You clearly didn’t understand the point Yvo de Boer was making. Some countries need much more energy to achieve a certain amount of industrial production than others. For example, companies in China and Mexico emit more carbon dioxide per ton of produced steel than the US or Sweden. Therefore, it costs probably less to reduce the carbon dioxide emission per ton of produced steel in China than in Sweden. Mr. de Boer argues that if a company is forced to reduce GHG emissions by a certain amount it should be free to spend it where it costs less to achieve that goal, so perhaps in another country. To stabilize GHG emissions it doesn’t matter where the emissions are reduced as you said. Who can object to such an approach? It makes a lot of sense economically.

  5. Report this comment

    Marko said:

    According to the CDIAC, since 2000 the total CO2 emissions in the US have been flat. Per capita emissions have been declining. This appears to be true for some other industrialized nations as well.

    Why do you beleive US emissions are increasing? Why do you believe per capita emissions in the US are increasing? What is your source?

  6. Report this comment

    Roger Pielke Jr. said:

    A few replies:

    gb- I agree with your point if the goal is simply to efficiently improve efficiency. But the FCCC talks about stabilization, which requires real cuts. If YdB was in fact talking about emissions intensity then the UNFCCC and APP may be closer to merging than thus far suggested!

    Marko- For the data, see:

    but also,

    “In the United States, emissions per capita are projected to rise from 20 metric tons in 2004 to 22 metric tons in 2030.”

  7. Report this comment

    Lazar said:

    Cost-effectiveness means greater co2 reductions per $ spent. Since co2 is a well-mixed gas, it otherwise doesn’t matter where reductions take place. Additionally, investing in cleaner production in developing nations may have secondary impacts on human health, and since OECD nations have to some extent outsourced filthy and co2-intensive manufacturing, there is an ethical consideration.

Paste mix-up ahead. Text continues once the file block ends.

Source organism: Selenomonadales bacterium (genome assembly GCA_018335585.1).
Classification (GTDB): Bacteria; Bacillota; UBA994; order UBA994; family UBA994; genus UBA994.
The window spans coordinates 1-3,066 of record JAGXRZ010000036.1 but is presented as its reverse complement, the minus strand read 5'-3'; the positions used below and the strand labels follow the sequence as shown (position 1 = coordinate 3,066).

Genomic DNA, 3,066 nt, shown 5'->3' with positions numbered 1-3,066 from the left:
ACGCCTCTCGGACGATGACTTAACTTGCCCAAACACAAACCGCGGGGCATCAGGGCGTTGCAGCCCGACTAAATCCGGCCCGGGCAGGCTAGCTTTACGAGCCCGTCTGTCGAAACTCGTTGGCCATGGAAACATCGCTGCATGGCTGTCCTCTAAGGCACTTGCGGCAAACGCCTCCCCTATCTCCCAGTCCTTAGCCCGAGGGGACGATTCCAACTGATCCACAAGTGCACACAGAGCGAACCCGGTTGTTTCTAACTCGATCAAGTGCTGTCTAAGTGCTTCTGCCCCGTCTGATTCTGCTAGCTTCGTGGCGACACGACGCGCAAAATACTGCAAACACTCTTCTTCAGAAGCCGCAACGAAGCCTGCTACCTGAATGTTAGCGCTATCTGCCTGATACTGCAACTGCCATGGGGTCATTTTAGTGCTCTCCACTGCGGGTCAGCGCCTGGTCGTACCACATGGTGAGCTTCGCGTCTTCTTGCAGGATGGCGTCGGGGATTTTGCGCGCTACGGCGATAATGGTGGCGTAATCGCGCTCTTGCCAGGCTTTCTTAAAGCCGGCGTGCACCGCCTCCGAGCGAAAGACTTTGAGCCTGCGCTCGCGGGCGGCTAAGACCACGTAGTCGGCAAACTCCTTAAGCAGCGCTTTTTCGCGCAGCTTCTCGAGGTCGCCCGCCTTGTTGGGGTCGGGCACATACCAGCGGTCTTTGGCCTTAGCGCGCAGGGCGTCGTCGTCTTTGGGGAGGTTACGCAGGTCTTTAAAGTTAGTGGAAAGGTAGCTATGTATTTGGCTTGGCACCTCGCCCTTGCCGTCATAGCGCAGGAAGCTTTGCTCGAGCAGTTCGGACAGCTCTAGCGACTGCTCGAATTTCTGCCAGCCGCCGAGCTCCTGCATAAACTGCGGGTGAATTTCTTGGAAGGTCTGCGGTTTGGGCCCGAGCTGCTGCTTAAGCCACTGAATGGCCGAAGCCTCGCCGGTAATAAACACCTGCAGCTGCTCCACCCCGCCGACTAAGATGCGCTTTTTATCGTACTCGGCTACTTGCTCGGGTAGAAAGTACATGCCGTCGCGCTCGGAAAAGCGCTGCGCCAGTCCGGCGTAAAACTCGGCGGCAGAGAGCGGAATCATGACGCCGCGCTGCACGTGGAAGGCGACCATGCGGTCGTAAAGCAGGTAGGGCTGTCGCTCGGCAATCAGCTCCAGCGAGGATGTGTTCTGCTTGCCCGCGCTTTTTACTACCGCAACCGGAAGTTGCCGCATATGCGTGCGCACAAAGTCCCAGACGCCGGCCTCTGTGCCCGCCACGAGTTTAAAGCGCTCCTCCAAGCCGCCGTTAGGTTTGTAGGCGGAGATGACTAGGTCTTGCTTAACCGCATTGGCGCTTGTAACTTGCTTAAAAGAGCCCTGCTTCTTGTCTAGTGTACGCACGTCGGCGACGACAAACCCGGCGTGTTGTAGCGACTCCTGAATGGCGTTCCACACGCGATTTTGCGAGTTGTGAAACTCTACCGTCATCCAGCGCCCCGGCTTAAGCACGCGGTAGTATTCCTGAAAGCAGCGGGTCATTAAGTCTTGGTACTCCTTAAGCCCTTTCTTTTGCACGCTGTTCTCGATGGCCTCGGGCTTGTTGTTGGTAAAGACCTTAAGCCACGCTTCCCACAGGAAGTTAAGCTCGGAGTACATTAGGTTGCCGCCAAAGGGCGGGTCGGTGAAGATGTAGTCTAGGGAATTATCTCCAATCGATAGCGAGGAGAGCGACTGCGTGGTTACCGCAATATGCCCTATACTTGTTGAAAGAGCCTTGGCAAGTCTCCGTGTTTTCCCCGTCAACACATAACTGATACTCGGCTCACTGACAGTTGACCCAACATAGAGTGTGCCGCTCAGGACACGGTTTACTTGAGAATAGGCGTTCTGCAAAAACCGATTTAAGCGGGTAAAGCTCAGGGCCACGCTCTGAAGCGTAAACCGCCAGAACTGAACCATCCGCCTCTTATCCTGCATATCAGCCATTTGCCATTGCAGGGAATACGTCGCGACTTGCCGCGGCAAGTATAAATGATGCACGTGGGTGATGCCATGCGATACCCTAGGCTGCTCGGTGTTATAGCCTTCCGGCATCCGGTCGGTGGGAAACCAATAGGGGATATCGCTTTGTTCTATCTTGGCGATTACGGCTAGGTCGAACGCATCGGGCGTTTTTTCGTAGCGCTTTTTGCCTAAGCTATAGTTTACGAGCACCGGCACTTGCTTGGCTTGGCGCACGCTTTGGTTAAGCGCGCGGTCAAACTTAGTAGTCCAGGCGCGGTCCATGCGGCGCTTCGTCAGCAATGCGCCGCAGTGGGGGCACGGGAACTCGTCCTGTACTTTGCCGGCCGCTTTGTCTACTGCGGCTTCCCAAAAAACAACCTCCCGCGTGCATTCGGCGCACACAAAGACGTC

Roger/Olive, Benny, as gb pointed out, it is entirely unclear how points 1-3) show Yvo de Boer “got his facts wrong” or relate at all to his point regarding cost-effectiveness.

    Moreover, Benny, it is unclear how his statement on the Kyoto Protocol relates to his statement on cost-effectiveness, let alone constitutes a retraction. From the article;

    “But he said Kyoto’s caps had been set voluntarily by each country — including the United States — and that there were many flexible ways of reaching goals, for instance by carbon trading or investing in clean energy in poorer nations.”

    In fact the people who seem to have the wrong-end of the stick are the watermelon pseudo-greens.

  8. Report this comment

    JamesG said:

    The economist printed a graph recently about who are meeting their Kyoto targets and who aren’t. They didn’t point this out, but of those listed (the big old energy users) it seemed that the increases (notably in Canada) were cancelled out by the reductions (notably in Russia). India and China (the big new energy users) were not on the list of course. Most of the reductions were by complete chance, ie. profitless factories closing down. As globalisation inevitably spreads it seems that Asia is indeed the place to concentrate efficiency efforts coal-wise. Of course everyone needs to consume less oil but that should begin to happen naturally from the continued high oil price. Funny that most economists were wrong about the global economy collapsing with a high oil price. Market forces are quite interesting, if unpredictable.

  9. Report this comment

    simon said:

    If we compare the rate of burning fossil fuels years ago to the rate at which the same fuels are burnt today I’m sure the rate has slowed down in developed nations that are signatories to Kyoto and in others levelled out due to industrial relocation. Nevertheless this has occurred despite an overall increase in co2 atmospheric concentrations which questions the achievement. The man from the UN was actually correct in all that he says, but unfortunately the problem is so complex that Kyoto will still appear to have failed and may always be misunderstood. Kyoto was designed to be a first step, and has successfully encouraged member states to reduce co2 emissions. All members have reduced these emissions below what might have been without the accord; therefore the experiment was a success.

  10. Report this comment

    Dave Reay said:

    Just to back up Roger’s statement on rising US GHG emissions since 2000, The UNFCCC emissions inventory is worth a look. See:

    These data indicate an increase for CO2 of 2% from 2000-2004 with LULUCF and 2.1% without. This increase seems to be dominated by increased CO2 emissions from transport and energy generation.

    The story for all GHGs (basket of six) looks rather better – an increase of 1.1% with LULUCF and 1.3% without .

Comments are closed.